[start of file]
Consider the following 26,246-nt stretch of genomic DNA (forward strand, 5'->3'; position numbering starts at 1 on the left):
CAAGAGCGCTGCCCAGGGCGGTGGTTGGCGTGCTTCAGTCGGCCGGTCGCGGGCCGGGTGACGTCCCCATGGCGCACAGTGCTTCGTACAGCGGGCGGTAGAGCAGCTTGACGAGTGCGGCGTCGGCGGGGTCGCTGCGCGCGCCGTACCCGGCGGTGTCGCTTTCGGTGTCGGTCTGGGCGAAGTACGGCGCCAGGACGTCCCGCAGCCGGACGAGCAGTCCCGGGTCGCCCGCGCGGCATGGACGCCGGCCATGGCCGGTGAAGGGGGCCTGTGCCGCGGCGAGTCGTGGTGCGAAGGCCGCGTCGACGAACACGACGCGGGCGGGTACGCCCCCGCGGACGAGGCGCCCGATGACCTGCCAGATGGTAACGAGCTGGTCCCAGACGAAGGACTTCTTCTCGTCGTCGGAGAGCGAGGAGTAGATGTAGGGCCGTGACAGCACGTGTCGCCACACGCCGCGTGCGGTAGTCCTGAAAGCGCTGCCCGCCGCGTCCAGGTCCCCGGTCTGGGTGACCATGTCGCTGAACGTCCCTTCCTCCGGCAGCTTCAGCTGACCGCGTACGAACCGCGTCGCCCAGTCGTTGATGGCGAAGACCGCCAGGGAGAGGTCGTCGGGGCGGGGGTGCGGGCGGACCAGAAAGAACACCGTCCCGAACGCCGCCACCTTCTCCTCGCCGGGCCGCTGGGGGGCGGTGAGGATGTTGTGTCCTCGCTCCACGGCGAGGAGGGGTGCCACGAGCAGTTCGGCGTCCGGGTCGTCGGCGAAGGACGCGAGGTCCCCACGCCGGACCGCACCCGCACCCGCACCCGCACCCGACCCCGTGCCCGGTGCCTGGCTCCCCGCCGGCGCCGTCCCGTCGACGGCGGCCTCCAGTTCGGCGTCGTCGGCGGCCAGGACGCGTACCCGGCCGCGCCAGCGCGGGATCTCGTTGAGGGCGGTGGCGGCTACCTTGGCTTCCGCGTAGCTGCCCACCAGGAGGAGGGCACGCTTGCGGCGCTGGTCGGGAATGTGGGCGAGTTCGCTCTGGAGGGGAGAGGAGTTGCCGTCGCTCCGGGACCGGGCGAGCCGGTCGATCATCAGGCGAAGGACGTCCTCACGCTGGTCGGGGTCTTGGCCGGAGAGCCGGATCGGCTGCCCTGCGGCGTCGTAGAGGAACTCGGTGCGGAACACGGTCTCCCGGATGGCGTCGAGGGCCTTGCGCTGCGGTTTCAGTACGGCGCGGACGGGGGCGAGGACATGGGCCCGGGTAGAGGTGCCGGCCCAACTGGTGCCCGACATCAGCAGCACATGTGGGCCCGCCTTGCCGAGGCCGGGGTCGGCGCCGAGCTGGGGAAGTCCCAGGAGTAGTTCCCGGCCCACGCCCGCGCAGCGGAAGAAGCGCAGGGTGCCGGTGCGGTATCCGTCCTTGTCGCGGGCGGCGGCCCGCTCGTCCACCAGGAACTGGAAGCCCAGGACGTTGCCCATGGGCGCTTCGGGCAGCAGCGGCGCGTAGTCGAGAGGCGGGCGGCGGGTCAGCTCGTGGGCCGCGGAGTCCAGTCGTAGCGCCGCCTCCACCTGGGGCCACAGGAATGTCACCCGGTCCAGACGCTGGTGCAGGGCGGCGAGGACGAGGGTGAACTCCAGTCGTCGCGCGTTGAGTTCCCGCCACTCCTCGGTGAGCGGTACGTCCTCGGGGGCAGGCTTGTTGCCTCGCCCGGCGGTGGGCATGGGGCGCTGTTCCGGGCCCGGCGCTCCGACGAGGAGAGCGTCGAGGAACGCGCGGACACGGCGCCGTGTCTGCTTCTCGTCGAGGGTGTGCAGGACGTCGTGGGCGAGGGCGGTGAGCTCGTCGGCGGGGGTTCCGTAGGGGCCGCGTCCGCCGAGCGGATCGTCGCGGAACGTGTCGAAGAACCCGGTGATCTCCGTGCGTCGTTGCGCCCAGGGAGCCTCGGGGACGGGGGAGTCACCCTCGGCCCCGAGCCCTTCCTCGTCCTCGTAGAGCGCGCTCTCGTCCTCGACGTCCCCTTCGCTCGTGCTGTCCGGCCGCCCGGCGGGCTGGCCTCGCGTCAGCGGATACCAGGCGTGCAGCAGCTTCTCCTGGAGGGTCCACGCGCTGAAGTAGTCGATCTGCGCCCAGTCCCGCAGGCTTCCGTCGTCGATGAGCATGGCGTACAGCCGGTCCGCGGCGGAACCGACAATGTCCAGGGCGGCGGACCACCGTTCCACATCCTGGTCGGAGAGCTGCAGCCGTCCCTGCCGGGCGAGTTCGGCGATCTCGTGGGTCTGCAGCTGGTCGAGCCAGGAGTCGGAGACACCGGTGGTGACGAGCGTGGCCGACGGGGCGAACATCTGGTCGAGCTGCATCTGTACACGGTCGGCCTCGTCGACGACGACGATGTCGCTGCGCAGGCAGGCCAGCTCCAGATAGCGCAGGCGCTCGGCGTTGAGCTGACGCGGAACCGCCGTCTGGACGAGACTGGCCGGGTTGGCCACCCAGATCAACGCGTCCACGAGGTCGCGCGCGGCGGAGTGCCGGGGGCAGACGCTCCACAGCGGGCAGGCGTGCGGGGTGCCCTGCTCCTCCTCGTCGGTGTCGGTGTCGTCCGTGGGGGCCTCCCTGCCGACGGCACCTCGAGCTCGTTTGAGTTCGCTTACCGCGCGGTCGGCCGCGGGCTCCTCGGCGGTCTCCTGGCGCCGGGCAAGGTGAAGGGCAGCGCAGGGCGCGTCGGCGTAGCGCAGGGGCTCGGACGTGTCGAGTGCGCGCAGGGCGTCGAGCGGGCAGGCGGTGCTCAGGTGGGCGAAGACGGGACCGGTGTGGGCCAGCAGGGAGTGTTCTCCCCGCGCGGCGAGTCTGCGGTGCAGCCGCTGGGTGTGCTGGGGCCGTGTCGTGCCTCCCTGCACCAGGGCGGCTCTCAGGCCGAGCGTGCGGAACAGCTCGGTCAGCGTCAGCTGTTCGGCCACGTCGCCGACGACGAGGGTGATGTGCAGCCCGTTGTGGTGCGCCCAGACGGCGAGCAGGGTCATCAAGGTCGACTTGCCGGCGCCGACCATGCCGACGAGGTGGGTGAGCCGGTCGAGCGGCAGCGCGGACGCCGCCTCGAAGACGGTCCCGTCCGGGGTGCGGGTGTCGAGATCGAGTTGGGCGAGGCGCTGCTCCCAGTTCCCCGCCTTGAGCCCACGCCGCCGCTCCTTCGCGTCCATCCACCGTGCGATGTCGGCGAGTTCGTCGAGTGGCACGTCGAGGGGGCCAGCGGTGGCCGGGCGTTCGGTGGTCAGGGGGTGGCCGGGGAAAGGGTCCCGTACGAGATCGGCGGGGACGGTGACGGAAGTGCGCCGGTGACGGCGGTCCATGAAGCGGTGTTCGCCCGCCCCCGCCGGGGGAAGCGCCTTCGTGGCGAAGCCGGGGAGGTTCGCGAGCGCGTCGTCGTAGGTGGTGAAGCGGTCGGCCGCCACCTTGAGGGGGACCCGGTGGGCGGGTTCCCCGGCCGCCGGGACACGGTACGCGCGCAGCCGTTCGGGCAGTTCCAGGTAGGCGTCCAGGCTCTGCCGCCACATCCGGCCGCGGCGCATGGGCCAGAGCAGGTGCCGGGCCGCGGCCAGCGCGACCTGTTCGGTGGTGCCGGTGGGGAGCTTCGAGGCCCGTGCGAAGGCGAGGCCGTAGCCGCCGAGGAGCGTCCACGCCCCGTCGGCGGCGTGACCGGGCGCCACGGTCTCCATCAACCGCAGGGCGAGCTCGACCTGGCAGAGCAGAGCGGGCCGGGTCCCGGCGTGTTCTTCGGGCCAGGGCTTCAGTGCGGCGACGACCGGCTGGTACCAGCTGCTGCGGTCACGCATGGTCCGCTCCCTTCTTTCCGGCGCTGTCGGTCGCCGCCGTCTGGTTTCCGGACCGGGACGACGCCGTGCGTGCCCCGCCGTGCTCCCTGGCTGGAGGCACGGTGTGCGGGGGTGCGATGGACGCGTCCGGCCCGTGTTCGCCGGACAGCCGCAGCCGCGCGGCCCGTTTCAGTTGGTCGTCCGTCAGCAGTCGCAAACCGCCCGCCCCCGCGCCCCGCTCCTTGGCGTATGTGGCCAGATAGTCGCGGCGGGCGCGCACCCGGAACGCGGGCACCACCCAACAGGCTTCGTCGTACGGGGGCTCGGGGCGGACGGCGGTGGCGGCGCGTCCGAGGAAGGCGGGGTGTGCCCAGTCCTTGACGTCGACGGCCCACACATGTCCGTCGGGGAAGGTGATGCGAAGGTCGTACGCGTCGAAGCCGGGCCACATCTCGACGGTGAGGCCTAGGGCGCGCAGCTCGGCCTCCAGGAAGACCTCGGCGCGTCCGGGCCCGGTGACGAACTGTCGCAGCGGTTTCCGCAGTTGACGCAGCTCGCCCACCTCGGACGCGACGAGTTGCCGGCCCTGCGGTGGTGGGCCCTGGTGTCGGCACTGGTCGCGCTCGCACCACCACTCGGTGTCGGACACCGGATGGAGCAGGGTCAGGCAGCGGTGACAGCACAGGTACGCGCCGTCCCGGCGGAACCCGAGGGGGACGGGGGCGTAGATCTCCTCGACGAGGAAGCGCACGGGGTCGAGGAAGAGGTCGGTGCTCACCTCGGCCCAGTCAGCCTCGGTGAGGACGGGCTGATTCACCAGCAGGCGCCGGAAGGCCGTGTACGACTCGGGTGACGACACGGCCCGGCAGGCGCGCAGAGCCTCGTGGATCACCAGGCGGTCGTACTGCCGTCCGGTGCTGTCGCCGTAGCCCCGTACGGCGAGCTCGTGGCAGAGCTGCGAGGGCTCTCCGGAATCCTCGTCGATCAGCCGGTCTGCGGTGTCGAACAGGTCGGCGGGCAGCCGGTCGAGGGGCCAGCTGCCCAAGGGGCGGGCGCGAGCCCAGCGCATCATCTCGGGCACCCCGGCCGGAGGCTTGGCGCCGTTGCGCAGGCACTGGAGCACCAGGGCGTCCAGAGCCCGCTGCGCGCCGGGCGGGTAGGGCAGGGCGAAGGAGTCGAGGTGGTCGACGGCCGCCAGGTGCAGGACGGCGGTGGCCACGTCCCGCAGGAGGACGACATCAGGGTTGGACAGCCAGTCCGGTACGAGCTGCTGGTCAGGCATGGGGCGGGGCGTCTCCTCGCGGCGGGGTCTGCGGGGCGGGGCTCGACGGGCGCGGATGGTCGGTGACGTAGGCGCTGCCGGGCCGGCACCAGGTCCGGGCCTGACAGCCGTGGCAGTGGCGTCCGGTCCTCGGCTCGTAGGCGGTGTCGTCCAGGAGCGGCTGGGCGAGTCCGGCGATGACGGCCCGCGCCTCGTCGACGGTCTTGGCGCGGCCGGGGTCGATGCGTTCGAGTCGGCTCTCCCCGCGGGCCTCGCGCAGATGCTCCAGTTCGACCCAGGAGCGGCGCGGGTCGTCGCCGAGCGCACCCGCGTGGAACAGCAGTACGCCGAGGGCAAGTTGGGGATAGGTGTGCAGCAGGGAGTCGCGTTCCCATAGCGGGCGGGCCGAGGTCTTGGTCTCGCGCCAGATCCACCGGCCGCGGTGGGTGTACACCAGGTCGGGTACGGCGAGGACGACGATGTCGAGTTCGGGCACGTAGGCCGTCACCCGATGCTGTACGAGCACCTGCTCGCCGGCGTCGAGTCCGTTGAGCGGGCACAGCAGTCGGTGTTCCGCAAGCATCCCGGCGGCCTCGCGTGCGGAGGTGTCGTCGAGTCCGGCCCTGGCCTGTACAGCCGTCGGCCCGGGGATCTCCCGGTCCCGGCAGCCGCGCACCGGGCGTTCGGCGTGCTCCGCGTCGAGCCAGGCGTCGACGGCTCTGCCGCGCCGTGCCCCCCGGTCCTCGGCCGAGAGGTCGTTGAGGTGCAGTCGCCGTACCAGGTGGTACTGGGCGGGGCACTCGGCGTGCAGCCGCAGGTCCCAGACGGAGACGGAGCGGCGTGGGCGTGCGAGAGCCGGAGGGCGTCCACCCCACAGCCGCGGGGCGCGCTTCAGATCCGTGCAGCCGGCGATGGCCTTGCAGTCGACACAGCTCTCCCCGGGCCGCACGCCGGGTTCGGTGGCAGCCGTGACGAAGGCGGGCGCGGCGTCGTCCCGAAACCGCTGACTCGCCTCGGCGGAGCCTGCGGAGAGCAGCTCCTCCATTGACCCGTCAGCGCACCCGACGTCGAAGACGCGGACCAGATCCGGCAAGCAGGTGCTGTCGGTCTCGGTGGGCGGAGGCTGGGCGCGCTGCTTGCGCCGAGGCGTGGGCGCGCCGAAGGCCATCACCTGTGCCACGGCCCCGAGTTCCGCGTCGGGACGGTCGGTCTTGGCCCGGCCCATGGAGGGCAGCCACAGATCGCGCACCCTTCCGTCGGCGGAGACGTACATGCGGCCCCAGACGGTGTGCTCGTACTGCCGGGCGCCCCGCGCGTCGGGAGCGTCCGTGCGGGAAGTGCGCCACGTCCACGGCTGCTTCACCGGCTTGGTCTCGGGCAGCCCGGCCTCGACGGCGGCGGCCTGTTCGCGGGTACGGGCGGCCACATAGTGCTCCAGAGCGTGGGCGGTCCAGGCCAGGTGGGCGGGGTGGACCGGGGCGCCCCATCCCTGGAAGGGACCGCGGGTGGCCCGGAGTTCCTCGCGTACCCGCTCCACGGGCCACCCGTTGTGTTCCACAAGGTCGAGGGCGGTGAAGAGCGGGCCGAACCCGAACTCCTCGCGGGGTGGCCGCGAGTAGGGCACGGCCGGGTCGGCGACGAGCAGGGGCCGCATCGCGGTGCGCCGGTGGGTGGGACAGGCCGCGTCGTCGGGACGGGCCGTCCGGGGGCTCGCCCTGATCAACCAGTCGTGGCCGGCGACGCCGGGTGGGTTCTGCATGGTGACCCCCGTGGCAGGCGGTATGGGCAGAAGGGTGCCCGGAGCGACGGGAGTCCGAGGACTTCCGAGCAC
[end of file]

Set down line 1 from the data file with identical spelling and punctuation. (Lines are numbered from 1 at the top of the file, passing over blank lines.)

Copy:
Consider the following 26,246-nt stretch of genomic DNA (forward strand, 5'->3'; position numbering starts at 1 on the left):